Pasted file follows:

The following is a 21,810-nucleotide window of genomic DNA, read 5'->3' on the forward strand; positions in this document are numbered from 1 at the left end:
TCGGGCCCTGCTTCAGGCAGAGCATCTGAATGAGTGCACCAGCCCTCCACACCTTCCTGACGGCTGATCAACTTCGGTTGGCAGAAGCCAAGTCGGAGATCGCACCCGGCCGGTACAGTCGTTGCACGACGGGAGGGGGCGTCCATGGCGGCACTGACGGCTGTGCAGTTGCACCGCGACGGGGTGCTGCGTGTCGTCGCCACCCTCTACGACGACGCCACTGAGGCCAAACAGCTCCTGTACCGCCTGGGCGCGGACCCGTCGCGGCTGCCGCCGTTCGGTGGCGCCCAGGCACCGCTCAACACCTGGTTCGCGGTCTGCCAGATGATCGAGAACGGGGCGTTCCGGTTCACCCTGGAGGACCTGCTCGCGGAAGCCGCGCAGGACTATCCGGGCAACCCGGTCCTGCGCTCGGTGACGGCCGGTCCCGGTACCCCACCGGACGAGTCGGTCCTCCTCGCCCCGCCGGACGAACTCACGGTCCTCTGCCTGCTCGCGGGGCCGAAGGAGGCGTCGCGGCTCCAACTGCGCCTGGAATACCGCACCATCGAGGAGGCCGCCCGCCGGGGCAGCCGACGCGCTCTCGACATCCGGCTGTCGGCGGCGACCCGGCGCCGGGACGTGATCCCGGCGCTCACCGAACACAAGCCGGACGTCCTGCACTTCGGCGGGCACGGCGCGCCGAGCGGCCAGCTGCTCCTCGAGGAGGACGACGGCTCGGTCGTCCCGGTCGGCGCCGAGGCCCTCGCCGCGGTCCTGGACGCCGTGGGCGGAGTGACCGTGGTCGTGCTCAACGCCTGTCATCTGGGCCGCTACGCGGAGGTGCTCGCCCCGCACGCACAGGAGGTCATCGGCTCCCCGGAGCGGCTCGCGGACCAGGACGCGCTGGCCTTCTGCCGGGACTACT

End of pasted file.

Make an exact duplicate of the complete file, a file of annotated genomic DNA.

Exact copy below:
The following is a 21,810-nucleotide window of genomic DNA, read 5'->3' on the forward strand; positions in this document are numbered from 1 at the left end:
TCGGGCCCTGCTTCAGGCAGAGCATCTGAATGAGTGCACCAGCCCTCCACACCTTCCTGACGGCTGATCAACTTCGGTTGGCAGAAGCCAAGTCGGAGATCGCACCCGGCCGGTACAGTCGTTGCACGACGGGAGGGGGCGTCCATGGCGGCACTGACGGCTGTGCAGTTGCACCGCGACGGGGTGCTGCGTGTCGTCGCCACCCTCTACGACGACGCCACTGAGGCCAAACAGCTCCTGTACCGCCTGGGCGCGGACCCGTCGCGGCTGCCGCCGTTCGGTGGCGCCCAGGCACCGCTCAACACCTGGTTCGCGGTCTGCCAGATGATCGAGAACGGGGCGTTCCGGTTCACCCTGGAGGACCTGCTCGCGGAAGCCGCGCAGGACTATCCGGGCAACCCGGTCCTGCGCTCGGTGACGGCCGGTCCCGGTACCCCACCGGACGAGTCGGTCCTCCTCGCCCCGCCGGACGAACTCACGGTCCTCTGCCTGCTCGCGGGGCCGAAGGAGGCGTCGCGGCTCCAACTGCGCCTGGAATACCGCACCATCGAGGAGGCCGCCCGCCGGGGCAGCCGACGCGCTCTCGACATCCGGCTGTCGGCGGCGACCCGGCGCCGGGACGTGATCCCGGCGCTCACCGAACACAAGCCGGACGTCCTGCACTTCGGCGGGCACGGCGCGCCGAGCGGCCAGCTGCTCCTCGAGGAGGACGACGGCTCGGTCGTCCCGGTCGGCGCCGAGGCCCTCGCCGCGGTCCTGGACGCCGTGGGCGGAGTGACCGTGGTCGTGCTCAACGCCTGTCATCTGGGCCGCTACGCGGAGGTGCTCGCCCCGCACGCACAGGAGGTCATCGGCTCCCCGGAGCGGCTCGCGGACCAGGACGCGCTGGCCTTCTGCCGGGACTACT